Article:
All blazes gone,
We portage on,
From known to unknown river.
What can’t we do if North is true?
The maple leaf forever.

Tuesday, April 12, 2005

Relative Wind

Last night I drifted off pleasantly to sleep with the lovely Buddhist thought that I am nobody. I felt the old twinge of depersonalization, and I rode with it.

I used to think I was somebody. But the older I get and the more folks I meet, the more I see I am no different from anyone else, that we are all mostly the same. And as I age, my memories seem less and less definite: did I really do that? Was I really there? Was that me?

I like to believe I am fading into the universe. Now I’m a raindrop falling in the gutter, now a spinning galaxy, now a crab on an ocean floor. Now a pattern of light on a sheer curtain moving with the wind. Now nobody at all. Nothing at all.

According to psychiatry, this is depersonalization, and it is a symptom of depression. Here’s where psychology does so much harm. It mistakes a cure for a disease, and seeks to prevent it. Usually successfully. Any Buddhist knows depersonalization is a psychic breakthrough. Psychiatry fearfully tries to drag you back into the wheel of birth and death.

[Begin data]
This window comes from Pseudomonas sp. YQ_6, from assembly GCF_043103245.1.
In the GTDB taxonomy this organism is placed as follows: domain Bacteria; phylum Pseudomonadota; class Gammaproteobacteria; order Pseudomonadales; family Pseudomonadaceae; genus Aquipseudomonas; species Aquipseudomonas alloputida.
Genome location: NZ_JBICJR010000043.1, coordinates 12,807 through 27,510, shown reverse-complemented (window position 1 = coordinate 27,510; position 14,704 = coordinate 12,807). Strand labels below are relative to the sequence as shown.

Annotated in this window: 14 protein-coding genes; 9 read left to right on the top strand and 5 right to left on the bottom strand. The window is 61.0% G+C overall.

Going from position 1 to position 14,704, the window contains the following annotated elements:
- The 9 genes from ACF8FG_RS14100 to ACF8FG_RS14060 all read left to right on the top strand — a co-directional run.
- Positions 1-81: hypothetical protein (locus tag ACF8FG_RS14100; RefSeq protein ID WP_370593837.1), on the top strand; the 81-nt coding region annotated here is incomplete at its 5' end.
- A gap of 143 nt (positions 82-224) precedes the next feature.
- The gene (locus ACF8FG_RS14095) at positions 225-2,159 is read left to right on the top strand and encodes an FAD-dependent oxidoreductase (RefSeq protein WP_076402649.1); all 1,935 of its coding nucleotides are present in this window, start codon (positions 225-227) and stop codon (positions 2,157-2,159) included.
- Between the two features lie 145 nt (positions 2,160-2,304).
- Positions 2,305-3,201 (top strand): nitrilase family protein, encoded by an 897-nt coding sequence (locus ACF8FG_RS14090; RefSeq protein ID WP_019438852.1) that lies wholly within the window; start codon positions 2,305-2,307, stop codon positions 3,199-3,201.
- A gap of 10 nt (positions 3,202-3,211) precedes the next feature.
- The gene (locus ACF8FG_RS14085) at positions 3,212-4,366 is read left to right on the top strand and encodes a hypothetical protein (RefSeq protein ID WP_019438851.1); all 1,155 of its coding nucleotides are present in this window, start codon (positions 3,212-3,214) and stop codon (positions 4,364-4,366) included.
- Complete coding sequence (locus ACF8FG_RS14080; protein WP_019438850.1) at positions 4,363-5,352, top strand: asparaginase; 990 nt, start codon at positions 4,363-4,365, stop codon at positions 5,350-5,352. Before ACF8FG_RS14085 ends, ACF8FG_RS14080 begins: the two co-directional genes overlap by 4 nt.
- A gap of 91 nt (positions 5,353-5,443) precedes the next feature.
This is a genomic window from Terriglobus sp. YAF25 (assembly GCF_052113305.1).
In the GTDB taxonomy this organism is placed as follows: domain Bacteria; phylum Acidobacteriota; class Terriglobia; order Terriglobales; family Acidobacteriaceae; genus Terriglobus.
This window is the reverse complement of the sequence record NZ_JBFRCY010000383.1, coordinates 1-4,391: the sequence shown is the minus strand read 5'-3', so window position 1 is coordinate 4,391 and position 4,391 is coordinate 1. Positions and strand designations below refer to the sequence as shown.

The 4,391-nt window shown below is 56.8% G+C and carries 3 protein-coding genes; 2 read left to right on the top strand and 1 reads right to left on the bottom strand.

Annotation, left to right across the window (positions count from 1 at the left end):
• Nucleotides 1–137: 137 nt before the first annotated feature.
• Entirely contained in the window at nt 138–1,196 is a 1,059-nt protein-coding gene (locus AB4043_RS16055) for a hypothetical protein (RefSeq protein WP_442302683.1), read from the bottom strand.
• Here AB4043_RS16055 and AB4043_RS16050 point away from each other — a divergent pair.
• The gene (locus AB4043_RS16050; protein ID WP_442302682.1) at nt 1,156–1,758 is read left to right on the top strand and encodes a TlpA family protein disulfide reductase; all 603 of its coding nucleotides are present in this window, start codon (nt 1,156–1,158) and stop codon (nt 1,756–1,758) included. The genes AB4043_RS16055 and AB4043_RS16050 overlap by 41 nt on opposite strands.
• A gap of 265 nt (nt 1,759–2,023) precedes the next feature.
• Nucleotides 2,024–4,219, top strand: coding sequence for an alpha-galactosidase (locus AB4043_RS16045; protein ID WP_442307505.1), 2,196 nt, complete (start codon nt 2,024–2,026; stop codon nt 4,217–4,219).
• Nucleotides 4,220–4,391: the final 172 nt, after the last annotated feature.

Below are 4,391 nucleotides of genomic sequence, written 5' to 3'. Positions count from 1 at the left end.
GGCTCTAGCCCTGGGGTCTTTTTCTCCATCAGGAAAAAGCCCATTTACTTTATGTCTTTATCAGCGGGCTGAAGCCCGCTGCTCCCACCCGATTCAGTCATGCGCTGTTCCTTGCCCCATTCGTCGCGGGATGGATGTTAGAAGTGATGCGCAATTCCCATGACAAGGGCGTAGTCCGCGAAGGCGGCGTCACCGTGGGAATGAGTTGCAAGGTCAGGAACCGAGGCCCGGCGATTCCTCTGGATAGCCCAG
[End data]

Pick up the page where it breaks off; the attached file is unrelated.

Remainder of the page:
Depersonalization is the cure. The disease is everyday life.

Both Christianity and Buddhism are mystery religions. Both see that the apparent world is upside down, that things are seldom as they seem. God suffers and dies. One consciously refuses Buddhahood once it is possible. Messiah comes, and nobody knows him. The greatest in this world are least in the kingdom of heaven. Life is death, and death is salvation. The stone that is rejected becomes the cornerstone of the temple. The least and most unlettered monk is chosen patriarch.

Taoism also has mystery; Hinduism and Islam have their mystical branches. But in Christianity, you can’t escape it.

In the next booth, two teachers are debating loudly and lengthily the meaning of the phrase “relative wind," an aeronautical term. They seem to be saying the same things over and over, without reaching any conclusion.

Is that mad, or am I?

Relative wind. The workaday world is not worth getting excited about.

Now the noise subsides. All I hear is the clicking of computer keys.

Saturday, April 09, 2005

Curses My Grandfather Told Me